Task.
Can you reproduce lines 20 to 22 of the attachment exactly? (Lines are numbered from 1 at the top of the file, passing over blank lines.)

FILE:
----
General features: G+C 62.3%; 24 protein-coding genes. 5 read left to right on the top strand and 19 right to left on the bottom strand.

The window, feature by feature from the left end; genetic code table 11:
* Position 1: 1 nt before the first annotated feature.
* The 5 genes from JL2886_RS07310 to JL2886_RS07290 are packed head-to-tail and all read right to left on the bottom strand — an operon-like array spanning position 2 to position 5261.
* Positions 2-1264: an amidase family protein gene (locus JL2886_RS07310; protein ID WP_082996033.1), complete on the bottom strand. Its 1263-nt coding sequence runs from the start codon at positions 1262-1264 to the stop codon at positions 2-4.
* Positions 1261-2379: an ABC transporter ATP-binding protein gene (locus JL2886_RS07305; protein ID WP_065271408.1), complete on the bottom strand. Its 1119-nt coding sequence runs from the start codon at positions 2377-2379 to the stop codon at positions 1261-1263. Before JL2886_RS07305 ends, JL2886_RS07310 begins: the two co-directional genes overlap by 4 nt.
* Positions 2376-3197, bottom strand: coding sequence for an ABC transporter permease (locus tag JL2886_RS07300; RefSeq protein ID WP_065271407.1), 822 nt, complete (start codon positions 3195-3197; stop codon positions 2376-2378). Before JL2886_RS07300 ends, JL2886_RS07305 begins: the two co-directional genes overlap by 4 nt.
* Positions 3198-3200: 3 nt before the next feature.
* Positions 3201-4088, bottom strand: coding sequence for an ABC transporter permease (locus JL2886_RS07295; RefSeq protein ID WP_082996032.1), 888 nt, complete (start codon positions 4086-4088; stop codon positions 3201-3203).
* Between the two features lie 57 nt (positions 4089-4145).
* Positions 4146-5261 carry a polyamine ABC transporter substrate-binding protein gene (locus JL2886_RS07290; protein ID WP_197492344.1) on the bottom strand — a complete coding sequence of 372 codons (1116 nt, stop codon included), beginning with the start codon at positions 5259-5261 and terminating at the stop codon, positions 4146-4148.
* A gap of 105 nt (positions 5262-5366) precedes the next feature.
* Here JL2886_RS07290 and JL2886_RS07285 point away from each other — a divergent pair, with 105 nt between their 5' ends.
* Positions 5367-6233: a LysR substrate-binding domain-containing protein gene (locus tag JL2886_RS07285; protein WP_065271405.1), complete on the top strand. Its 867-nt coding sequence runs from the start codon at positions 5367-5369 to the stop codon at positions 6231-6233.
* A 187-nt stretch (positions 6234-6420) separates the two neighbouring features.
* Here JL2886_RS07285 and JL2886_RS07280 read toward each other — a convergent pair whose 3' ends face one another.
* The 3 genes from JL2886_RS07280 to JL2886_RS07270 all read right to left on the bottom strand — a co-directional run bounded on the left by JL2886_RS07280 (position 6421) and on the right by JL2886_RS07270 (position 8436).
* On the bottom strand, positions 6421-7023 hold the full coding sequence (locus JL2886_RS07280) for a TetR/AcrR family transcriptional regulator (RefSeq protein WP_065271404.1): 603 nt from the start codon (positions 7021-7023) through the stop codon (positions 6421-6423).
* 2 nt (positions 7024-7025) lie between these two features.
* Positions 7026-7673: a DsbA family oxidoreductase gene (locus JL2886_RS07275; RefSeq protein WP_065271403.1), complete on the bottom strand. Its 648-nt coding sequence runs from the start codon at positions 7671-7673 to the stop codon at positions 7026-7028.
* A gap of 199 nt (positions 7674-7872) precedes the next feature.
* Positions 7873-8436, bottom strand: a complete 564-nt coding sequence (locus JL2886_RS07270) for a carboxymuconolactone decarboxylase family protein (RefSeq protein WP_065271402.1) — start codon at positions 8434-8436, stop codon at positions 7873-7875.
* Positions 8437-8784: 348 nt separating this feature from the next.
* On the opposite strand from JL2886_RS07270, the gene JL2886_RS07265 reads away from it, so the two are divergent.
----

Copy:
* Positions 7026-7673: a DsbA family oxidoreductase gene (locus JL2886_RS07275; RefSeq protein WP_065271403.1), complete on the bottom strand. Its 648-nt coding sequence runs from the start codon at positions 7671-7673 to the stop codon at positions 7026-7028.
* A gap of 199 nt (positions 7674-7872) precedes the next feature.
* Positions 7873-8436, bottom strand: a complete 564-nt coding sequence (locus JL2886_RS07270) for a carboxymuconolactone decarboxylase family protein (RefSeq protein WP_065271402.1) — start codon at positions 8434-8436, stop codon at positions 7873-7875.